Women and Music Theorists on the Rise

There are two general tendencies in music university administration in the German-speaking countries. First, more and more institutions are led by music theorists and composers (Berlin, Freiburg, Hamburg, Mainz, Munich, Nuremberg, Würzburg). Second, an increasing number of principals and deans are female (Augsburg, Dresden, Hanover, Rostock, StuttgartTrossingen; a significant peak in Austria: Graz, Linz, Salzburg, and Vienna; none in Switzerland). I feel positive about both of these developments. Let me know what you think!

Farewell from University

I am announcing here that I will no longer teach at the Berlin University of the Arts, Faculty of Music. My decision to quit is the result of a number of developments and personal experiences during the last months and years. However, this farewell has absolutely nothing to do with my students who belong to the most devoted, curious, and amiable persons I encountered at university. If you would like to learn more about my thoughts on lectureship at UdK Berlin and on academic teaching and precarious work in general, please read this paper (in German only).

Social Media and Teaching

My colleague Benjamin Vogels published an excellent study on the applicability of social media in academic teaching, particularly in the context of music theory. The article is available in the current issue of the journal of the Gesellschaft für Musiktheorie (ZGMTH). An exciting read, and highly recommendable for faculty and students open to present-day teaching methods.
Besides, my own article on Vincent d’Indy’s Cours de composition musicale has recently been published in the first volume of Bärenreiter’s new dictionary of music theory treatises and textbooks.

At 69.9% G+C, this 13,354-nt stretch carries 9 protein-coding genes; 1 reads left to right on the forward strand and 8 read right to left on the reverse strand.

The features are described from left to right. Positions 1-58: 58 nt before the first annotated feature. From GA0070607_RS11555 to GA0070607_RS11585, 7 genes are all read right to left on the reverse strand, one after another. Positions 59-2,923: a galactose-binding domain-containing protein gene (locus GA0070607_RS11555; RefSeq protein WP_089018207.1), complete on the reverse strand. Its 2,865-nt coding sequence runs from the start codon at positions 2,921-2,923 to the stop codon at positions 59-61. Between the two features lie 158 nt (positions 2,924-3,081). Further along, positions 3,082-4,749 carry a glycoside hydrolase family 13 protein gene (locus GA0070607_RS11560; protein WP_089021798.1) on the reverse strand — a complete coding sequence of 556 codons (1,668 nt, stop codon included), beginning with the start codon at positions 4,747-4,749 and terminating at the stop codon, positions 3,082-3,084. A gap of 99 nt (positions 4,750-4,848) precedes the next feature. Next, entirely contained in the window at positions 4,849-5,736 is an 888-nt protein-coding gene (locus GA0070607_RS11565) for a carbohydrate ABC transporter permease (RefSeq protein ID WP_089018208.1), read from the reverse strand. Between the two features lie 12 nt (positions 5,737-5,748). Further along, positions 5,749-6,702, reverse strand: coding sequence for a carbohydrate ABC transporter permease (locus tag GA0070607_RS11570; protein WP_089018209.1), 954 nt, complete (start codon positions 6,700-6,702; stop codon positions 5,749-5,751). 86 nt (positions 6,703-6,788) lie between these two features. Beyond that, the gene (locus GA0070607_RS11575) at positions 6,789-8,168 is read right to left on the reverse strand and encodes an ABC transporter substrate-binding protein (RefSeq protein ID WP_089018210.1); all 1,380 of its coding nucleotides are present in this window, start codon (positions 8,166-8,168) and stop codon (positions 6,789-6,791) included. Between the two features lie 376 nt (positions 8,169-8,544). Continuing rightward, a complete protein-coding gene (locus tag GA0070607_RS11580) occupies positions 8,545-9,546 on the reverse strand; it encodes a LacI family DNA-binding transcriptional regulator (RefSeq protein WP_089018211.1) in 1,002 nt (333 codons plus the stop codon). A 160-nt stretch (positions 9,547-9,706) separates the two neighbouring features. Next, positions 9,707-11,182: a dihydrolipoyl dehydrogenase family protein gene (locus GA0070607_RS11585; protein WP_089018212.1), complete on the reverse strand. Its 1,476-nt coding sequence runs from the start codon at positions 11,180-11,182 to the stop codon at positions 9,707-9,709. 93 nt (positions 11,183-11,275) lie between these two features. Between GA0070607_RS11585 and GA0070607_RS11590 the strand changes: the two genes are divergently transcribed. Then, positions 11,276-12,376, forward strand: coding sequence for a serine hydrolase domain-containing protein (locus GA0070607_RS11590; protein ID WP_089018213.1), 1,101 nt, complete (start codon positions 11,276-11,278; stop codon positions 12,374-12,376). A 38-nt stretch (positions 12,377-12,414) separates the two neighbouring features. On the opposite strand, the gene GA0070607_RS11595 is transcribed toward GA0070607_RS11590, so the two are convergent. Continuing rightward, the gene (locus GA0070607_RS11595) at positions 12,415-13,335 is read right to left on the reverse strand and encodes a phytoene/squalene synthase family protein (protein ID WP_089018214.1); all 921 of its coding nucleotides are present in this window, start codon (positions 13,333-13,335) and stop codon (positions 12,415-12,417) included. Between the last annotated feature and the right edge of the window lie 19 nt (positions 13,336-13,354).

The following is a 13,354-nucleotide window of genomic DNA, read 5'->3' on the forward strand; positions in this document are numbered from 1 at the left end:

Storm in a Teacup

German classical music journalism has approached a state of mud-wrestling these days. Alban Gerhardt is attacked by Christine Lemke-Matwey for his political engagement, Laura Wikert‘s criticism of David Garrett earns her a mini shitstorm from his groupies, Norbert Schläbitz condemns traditional musicology, Hartmut Welscher and Tobias Ruderer settle up with Deutsche Grammophon‘s marketing policy, Igor Levit defends his unjustly harassed colleagues in an angry rant, and Alphonse Sauer seriously speaks of »journalist fascism«. Feuilletonistic trifle at its best! I feel very well entertained.

I Don’t Name Any Names

This is why I am not really interested in performers of classical music. My impression is that many artists, particularly those featured by the major labels, abuse their personality to mask the music. I cringe whenever I see a concert ad or CD cover with a performer’s name printed in capital letters bigger than the composer’s—this makes me stay away from the concert or leave the store. Their faces may be pretty and their attitude seductive, but unfortunately I am attracted by the music itself rather than by the people performing it. And what they perform is largely uninteresting—no surprises, hardly anything beyond the established canon. So all of you big shots and top sellers: Please spare me your hundreds of Moony Sonatas, Teardrop Preludes, and La Campannoyas just serving your self-portrayal. Keep your artistic profile neurosis for yourself. For being commercially controlled puppets of the music industry, you have my pity, not my sympathy. You don’t illuminate the music, you are basking in its light. Go on selling your shallow high-gloss products, but don’t expect me to watch or listen.